Abstract

Data storage is one of the important and often critical parts of the computing system in terms of performance, cost, reliability, and energy. Numerous new memory technologies, such as NAND flash, phase change memory (PCM), magnetic RAM (STT-RAM) and Memristor, have emerged recently. Many of them have already entered the production system. Traditional storage optimization and caching algorithms are far from optimal because storage I/Os do not show simple locality. To provide optimal storage we need accurate predictions of I/O behavior. However, the workloads are increasingly dynamic and diverse, making the long and short time I/O prediction challenge. Because of the evolution of the storage technologies and the increasing diversity of workloads, the storage software is becoming more and more complex. For example, Flash Translation Layer (FTL) is added for NAND-flash based Solid State Disks (NAND-SSDs). However, it introduces overhead such as address translation delay and garbage collection costs. There are many recent studies aim to address the overhead. Unfortunately, there is no one-size-fits-all solution due to the variety of workloads. Despite rapidly evolving in storage technologies, the increasing heterogeneity and diversity in machines and workloads coupled with the continued data explosion exacerbate the gap between computing and storage speeds. In this dissertation, we improve the data storage performance from both top-down and bottom-up approach. First, we will investigate exposing the storage level parallelism so that applications can avoid I/O contentions and workloads skew when scheduling the jobs. Second, we will study how architecture aware task scheduling can improve the performance of the application when PCM based NVRAM are equipped. Third, we will develop an I/O correlation aware flash translation layer for NAND-flash based Solid State Disks. Fourth, we will build a DRAM-based correlation aware FTL emulator and study the performance in various filesystems.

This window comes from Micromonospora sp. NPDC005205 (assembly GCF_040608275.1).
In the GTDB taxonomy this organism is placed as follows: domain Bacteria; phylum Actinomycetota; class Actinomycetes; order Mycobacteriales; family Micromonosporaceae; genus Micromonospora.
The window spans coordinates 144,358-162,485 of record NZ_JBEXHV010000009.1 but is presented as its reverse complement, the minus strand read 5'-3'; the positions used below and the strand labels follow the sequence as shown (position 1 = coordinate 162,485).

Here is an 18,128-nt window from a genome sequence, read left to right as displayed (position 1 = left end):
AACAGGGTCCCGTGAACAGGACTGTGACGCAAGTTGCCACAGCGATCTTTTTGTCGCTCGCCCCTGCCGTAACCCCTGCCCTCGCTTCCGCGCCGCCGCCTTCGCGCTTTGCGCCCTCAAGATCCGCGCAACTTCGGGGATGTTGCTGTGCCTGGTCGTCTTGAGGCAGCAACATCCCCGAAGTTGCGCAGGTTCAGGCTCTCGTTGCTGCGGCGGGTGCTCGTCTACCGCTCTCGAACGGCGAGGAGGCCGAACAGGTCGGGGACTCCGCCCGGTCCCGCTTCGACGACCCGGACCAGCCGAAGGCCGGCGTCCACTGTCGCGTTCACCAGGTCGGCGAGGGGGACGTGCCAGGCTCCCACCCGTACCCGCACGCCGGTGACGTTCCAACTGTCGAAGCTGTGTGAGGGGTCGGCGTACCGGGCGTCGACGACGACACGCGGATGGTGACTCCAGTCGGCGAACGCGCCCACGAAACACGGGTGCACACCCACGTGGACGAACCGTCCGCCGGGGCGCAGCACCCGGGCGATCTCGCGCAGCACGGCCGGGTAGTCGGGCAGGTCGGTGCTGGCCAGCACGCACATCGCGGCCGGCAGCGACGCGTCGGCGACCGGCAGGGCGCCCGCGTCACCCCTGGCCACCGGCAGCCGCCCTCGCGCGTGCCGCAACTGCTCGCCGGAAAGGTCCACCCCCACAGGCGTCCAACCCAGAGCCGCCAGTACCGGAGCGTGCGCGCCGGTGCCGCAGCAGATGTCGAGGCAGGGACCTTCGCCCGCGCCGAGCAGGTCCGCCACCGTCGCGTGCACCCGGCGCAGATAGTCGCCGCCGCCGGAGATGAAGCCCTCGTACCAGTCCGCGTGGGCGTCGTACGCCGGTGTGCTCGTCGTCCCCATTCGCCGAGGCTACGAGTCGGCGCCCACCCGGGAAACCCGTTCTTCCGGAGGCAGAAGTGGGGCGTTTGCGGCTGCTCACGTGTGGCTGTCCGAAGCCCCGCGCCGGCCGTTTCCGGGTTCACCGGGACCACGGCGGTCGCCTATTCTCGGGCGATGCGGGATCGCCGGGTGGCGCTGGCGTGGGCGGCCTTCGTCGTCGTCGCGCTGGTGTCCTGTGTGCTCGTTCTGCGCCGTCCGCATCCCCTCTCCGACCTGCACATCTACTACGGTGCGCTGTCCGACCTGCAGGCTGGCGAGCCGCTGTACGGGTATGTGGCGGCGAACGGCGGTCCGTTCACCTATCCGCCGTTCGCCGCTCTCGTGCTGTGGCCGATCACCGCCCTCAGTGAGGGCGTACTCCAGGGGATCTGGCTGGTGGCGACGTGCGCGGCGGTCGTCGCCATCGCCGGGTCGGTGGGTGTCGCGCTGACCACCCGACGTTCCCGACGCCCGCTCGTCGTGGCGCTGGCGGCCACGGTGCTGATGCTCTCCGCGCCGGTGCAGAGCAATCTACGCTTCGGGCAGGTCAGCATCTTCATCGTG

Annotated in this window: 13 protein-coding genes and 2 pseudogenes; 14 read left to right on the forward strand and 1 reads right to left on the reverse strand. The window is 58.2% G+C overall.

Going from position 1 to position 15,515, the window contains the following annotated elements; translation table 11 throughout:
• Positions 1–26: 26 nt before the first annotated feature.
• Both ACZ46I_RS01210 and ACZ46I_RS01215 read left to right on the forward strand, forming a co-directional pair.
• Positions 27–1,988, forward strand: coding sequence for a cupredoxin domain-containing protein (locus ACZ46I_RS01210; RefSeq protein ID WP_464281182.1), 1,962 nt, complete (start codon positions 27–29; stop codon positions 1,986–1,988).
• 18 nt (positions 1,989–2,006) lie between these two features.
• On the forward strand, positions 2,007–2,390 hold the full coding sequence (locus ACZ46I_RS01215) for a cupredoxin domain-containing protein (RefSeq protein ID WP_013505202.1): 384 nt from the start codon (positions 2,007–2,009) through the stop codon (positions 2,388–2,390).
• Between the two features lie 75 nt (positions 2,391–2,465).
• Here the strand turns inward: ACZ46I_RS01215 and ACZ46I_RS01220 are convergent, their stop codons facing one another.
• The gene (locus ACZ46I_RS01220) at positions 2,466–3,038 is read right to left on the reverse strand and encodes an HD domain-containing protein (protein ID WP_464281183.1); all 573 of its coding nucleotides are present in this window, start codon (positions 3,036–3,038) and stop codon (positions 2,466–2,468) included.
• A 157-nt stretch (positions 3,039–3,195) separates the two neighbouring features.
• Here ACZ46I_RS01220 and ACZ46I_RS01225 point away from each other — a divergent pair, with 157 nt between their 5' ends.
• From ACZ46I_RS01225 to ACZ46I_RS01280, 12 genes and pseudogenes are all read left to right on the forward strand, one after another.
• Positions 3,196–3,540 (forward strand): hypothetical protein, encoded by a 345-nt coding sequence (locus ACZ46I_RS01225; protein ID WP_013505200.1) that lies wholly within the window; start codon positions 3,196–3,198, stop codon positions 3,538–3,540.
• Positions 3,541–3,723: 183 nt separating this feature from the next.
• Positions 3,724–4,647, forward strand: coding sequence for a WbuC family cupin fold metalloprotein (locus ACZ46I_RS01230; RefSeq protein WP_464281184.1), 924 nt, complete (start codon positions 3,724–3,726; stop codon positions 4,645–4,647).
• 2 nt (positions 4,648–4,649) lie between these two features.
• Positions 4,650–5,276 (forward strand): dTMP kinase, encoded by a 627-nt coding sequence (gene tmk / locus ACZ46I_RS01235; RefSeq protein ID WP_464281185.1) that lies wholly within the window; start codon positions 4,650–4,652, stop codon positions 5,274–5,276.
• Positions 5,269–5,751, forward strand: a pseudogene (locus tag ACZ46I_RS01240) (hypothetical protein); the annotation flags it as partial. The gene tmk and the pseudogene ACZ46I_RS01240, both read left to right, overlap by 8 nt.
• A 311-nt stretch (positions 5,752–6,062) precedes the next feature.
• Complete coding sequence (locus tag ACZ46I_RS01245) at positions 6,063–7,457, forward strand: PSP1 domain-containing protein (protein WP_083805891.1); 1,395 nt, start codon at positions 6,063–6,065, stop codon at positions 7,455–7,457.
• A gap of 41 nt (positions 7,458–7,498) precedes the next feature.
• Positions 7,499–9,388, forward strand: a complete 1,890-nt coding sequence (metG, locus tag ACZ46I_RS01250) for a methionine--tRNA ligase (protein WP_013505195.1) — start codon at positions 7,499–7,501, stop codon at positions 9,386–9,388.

Graduation Date

2018

Semester

Summer

Advisor

Wang, Jun

Degree

Doctor of Philosophy (Ph.D.)

College

College of Engineering and Computer Science

Department

Electrical Engineering and Computer Engineering

Degree Program

Computer Engineering

Format

application/pdf

Identifier

CFE0007160

URL

http://purl.fcla.edu/fcla/etd/CFE0007273

Language

English

Release Date

August 2018

Length of Campus-only Access

None

Access Status

Doctoral Dissertation (Open Access)

Share

COinS